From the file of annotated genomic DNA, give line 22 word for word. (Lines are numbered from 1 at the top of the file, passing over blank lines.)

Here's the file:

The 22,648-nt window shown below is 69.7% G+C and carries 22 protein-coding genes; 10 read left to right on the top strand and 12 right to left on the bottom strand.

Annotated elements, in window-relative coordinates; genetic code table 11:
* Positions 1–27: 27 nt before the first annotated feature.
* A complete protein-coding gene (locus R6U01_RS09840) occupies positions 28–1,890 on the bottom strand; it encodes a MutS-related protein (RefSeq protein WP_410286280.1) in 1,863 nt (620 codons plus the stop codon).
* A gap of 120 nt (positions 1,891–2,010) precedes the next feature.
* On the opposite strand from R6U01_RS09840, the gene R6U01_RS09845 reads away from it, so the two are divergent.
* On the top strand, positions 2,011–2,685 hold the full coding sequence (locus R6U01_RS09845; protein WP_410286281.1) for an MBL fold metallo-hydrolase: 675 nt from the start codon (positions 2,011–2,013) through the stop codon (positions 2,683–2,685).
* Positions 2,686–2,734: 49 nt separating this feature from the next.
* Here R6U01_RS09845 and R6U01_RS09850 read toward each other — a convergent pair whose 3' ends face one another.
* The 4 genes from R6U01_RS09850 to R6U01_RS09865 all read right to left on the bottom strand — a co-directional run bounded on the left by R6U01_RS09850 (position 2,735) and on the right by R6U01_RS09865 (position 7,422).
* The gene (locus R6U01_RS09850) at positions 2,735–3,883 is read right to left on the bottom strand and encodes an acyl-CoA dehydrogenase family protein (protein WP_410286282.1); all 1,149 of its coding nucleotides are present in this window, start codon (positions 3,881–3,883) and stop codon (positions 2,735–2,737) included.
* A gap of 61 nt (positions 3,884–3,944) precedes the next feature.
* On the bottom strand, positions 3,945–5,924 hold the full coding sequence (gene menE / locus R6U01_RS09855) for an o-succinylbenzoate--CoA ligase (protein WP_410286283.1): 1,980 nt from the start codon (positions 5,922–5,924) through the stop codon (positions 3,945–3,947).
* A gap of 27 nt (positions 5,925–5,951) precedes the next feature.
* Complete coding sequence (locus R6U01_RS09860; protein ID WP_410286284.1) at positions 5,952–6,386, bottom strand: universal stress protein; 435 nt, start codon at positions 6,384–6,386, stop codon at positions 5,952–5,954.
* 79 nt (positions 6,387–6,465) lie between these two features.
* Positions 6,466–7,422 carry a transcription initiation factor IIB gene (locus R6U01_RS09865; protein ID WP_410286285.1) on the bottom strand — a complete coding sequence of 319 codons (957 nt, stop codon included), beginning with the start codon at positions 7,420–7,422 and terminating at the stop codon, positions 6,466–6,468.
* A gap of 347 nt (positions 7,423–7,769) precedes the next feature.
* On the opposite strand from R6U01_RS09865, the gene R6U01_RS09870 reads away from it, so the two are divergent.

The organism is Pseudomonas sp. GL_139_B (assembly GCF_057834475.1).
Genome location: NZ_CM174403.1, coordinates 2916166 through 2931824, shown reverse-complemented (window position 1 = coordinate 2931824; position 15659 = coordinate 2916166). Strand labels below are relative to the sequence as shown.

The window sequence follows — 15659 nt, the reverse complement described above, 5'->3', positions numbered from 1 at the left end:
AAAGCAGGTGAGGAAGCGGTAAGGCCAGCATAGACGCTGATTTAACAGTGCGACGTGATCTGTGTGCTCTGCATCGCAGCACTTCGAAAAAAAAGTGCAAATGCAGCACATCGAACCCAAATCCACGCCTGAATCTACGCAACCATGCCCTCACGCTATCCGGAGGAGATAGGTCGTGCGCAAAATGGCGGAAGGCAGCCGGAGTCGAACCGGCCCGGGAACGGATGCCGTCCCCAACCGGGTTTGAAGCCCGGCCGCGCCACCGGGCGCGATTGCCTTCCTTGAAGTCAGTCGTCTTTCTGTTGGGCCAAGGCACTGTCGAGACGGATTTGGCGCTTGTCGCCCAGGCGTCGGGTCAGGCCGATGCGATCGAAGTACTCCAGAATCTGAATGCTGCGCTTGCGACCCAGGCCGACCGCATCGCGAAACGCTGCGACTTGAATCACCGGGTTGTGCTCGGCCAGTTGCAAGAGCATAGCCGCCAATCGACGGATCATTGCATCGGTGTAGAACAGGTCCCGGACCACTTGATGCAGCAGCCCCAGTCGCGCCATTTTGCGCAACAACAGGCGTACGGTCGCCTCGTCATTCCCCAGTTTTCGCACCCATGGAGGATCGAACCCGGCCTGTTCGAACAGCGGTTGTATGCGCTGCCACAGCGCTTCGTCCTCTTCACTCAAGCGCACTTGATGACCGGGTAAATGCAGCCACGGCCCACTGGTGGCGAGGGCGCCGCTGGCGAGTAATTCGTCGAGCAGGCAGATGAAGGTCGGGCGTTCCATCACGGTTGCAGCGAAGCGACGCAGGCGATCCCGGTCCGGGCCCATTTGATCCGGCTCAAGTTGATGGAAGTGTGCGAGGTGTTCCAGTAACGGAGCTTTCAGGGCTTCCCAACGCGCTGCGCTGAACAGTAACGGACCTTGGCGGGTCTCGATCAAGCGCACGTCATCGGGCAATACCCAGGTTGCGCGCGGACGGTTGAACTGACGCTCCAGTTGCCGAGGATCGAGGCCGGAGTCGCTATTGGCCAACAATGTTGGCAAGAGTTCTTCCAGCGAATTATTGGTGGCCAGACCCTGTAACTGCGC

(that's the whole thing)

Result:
The window sequence follows — 15659 nt, the reverse complement described above, 5'->3', positions numbered from 1 at the left end: